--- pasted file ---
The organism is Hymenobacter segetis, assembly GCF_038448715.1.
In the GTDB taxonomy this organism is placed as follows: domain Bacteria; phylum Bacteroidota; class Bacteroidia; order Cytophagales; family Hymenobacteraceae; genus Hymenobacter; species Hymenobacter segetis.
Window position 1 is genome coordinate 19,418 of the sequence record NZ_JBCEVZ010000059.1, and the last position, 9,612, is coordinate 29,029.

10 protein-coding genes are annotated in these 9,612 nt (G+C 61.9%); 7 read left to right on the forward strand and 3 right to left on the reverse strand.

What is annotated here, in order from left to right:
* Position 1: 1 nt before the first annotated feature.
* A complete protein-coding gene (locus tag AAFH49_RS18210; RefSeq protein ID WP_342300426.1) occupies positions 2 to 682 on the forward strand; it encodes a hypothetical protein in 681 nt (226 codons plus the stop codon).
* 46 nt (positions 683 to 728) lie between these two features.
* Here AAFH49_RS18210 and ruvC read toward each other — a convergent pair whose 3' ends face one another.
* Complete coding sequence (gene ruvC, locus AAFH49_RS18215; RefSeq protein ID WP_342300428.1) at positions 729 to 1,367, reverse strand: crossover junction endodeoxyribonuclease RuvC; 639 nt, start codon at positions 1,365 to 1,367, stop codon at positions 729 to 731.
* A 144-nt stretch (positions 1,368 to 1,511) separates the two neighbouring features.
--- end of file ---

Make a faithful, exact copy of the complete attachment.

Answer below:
The organism is Hymenobacter segetis, assembly GCF_038448715.1.
In the GTDB taxonomy this organism is placed as follows: domain Bacteria; phylum Bacteroidota; class Bacteroidia; order Cytophagales; family Hymenobacteraceae; genus Hymenobacter; species Hymenobacter segetis.
Window position 1 is genome coordinate 19,418 of the sequence record NZ_JBCEVZ010000059.1, and the last position, 9,612, is coordinate 29,029.

10 protein-coding genes are annotated in these 9,612 nt (G+C 61.9%); 7 read left to right on the forward strand and 3 right to left on the reverse strand.

What is annotated here, in order from left to right:
* Position 1: 1 nt before the first annotated feature.
* A complete protein-coding gene (locus tag AAFH49_RS18210; RefSeq protein ID WP_342300426.1) occupies positions 2 to 682 on the forward strand; it encodes a hypothetical protein in 681 nt (226 codons plus the stop codon).
* 46 nt (positions 683 to 728) lie between these two features.
* Here AAFH49_RS18210 and ruvC read toward each other — a convergent pair whose 3' ends face one another.
* Complete coding sequence (gene ruvC, locus AAFH49_RS18215; RefSeq protein ID WP_342300428.1) at positions 729 to 1,367, reverse strand: crossover junction endodeoxyribonuclease RuvC; 639 nt, start codon at positions 1,365 to 1,367, stop codon at positions 729 to 731.
* A 144-nt stretch (positions 1,368 to 1,511) separates the two neighbouring features.